By Natasha Blade
Saber tried to slump without being obvious that he was slumping. He looked at his notes. Every family member in wedding party. Lots of people getting their chance to be in the ceremony – lots of speeches. The goal seems to have he longest wedding possible. I’ll buy a gift for the next wedding – one from the their registry – if fewer than ten people give speeches during the reception..
He surreptitiously glanced at his watch, then added another line, re-enforcing his belief that they the goal was to prove the loyalty of the guests by boring — or starving – to death anyone who didn’t BELONG. He tapped the paper. That would include me, seeing I wasn’t invited to this wedding. He studied the wedding party, artistically arranged by height. He squinted at them. Possibly arranged by hair color as well. He didn’t write the observation down. Kea and James don’t want their whole family in the wedding party – just the usual three bridesmaids and groomsmen, though they probably wouldn’t object to only a maid of honor and best man. It would keep it simpler.
After another half hour of seeing how long he could hold his breath Saber added more to his notes on the wedding. If your mother insists on a long ceremony then arrange for a distraction to spare your guests – while a long ceremony may appease your mother and show who your most patient friends are, risking arrest by placing firecrackers in strategic places is a better idea. I would volunteer Jacob to do it.
Saber spent the entire reception trying to avoid the happy couple, mostly by snacking on the overabundance of rich foods, while also trying to take notes on the celebration.
I don’t need to take notes on the decorations – Courtney’s in charge of them. Don’t let them do only sweets – oh! Happy couple! Don’t let them see me! Definitely do a shorter table for the children – much less of them falling off chairs if you do. And – very important – do NOT put white table cloth on the children’s table. VERY bad idea – Happy couple’s parents! Avoid them!
Side note: do not have the floor waxed right before the wedding.
After the overly long – though not entirely boring – reception, Saber caught a taxi home. After all the running around, trying to not be seen by people who would realize that I wasn’t invited, I deserve a ride home. I don’t care if I can see my apartment building from here. I’m not sure I can make it up the stairs as it is.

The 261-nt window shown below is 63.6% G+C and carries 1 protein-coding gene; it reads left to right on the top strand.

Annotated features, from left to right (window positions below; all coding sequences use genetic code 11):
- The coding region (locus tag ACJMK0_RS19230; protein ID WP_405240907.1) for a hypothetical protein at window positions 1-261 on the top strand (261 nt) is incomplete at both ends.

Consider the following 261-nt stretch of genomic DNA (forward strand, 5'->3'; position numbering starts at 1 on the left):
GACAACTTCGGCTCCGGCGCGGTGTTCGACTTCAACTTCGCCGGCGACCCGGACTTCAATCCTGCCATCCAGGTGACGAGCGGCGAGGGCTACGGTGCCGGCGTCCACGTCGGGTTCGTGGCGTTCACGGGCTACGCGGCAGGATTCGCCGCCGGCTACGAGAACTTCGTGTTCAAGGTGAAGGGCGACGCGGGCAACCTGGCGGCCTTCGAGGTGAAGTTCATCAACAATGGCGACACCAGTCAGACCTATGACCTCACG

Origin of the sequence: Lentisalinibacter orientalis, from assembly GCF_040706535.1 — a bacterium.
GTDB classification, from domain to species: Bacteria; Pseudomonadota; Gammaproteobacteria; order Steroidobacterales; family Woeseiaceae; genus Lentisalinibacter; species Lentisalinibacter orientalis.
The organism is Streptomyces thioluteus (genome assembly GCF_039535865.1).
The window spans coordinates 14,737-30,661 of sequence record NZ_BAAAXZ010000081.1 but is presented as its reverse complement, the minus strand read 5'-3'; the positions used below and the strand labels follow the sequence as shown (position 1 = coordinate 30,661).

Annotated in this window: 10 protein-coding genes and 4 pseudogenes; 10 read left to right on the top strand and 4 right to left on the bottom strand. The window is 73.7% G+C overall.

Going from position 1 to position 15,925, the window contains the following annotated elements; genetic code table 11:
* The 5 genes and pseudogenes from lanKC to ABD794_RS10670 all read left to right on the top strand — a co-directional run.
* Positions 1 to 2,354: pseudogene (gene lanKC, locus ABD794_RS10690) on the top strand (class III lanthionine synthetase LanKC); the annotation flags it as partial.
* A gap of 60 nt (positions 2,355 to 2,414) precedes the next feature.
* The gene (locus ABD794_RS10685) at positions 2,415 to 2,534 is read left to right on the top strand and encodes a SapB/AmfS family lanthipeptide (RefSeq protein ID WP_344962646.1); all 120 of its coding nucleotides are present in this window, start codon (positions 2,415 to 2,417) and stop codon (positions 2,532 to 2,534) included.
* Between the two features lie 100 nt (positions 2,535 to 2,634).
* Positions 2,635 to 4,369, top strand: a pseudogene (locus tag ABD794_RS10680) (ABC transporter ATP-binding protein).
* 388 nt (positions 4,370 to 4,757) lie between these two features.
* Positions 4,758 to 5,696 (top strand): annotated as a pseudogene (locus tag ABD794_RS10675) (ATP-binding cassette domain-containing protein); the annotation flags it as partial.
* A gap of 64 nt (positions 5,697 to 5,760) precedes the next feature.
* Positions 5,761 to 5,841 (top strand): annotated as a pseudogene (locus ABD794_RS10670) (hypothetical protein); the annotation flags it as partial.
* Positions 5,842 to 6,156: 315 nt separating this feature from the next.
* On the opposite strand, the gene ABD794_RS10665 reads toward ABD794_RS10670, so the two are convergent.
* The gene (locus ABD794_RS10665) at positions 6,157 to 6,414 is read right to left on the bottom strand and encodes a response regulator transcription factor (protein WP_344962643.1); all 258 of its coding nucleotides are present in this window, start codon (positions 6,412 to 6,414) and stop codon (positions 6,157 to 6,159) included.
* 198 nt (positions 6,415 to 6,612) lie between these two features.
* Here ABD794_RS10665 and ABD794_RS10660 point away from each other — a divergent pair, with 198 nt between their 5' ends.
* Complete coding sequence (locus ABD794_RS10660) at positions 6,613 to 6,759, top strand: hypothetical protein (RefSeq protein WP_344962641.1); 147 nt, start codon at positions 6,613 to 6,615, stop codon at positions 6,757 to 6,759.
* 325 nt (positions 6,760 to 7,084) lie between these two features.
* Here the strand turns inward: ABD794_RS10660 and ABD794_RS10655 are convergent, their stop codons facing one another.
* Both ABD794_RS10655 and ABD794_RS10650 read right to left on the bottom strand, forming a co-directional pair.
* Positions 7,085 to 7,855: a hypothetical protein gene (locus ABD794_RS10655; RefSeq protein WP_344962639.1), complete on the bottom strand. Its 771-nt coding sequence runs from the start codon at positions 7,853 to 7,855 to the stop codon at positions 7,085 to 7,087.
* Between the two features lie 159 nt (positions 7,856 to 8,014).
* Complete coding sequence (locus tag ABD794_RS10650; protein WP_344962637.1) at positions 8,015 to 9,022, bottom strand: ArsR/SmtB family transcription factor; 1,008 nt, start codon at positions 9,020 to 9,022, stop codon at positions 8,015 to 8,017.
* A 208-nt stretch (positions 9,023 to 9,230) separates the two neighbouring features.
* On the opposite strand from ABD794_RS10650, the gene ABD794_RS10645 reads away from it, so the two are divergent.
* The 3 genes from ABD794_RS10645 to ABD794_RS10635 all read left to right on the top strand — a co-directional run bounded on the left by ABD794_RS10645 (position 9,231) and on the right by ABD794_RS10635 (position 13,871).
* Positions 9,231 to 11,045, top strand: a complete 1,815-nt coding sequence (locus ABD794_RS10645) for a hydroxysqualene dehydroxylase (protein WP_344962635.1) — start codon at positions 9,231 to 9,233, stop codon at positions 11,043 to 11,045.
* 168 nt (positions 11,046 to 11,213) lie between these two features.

Saber paid the driver and used up the last of his cheerfulness wishing him a good rest of the evening. He dragged himself up the two flights of stairs, dropped the key three times trying to unlock the door, before ending his day by washing down all the INCREDIBLY unhealthy cake he had been forced to eat with half a green pepper and falling asleep on the sofa in his living room.
The doorbell must have been broken – it sounded like someone pounding on the door. Saber made a note to give it new sound as soon as he woke up.
The doorbell got louder and started calling his name. He resented that being an option. It was annoying enough people shouting his name through the door – he really didn’t need the doorbell doing it too.
“Saber Kender! Answer your door before I get the police called on me for making too much noise!”
Saber tried to open his eyes, but it was too much work. Instead, he stumbled to the door using echo-location. He unlocked and open the door for his guest, then went back to his resting place without bothering to open his eyes and confirm who his guest was.
The door closed and his guest made herself comfortable by stealing half of his blankets to sit on.
“Looks like the wedding went late.”
He hid his head under a blanket and a half.
Papers rustled. “Looks like you got tired of taking notes on it and started…” Papers rustled more. “And started drawing pictures of… an underground wedding?”
He stuck his head out of the blankets and looked at her with one eye. “That is clearly a picture of a funeral for a wedding.”
She laughed. “It couldn’t have been THAT bad, Saber.” She got up, ignoring his glare, and walked over to his calendar. “I found out about a wedding tonight. I wouldn’t put it on the list but it’s taking place on a boat and I don’t think you should miss the opportunity.” She started writing on the calendar. “If you REALLY object to it, I’ll take one of next weeks weddings off, but you just can’t miss this one.”
He glared at her, both eyes closed. “I’ve been to FIVE weddings in the past TWO weeks – making it a total of eight weddings since Kea forced me into planning their wedding. WHY do I need to take notes on anymore?”
Courtney flipped pages on the calendar. “For starters; I’ve already written in months worth of weddings for you to attend and since I already put the work into it, you’re going to them ALL.”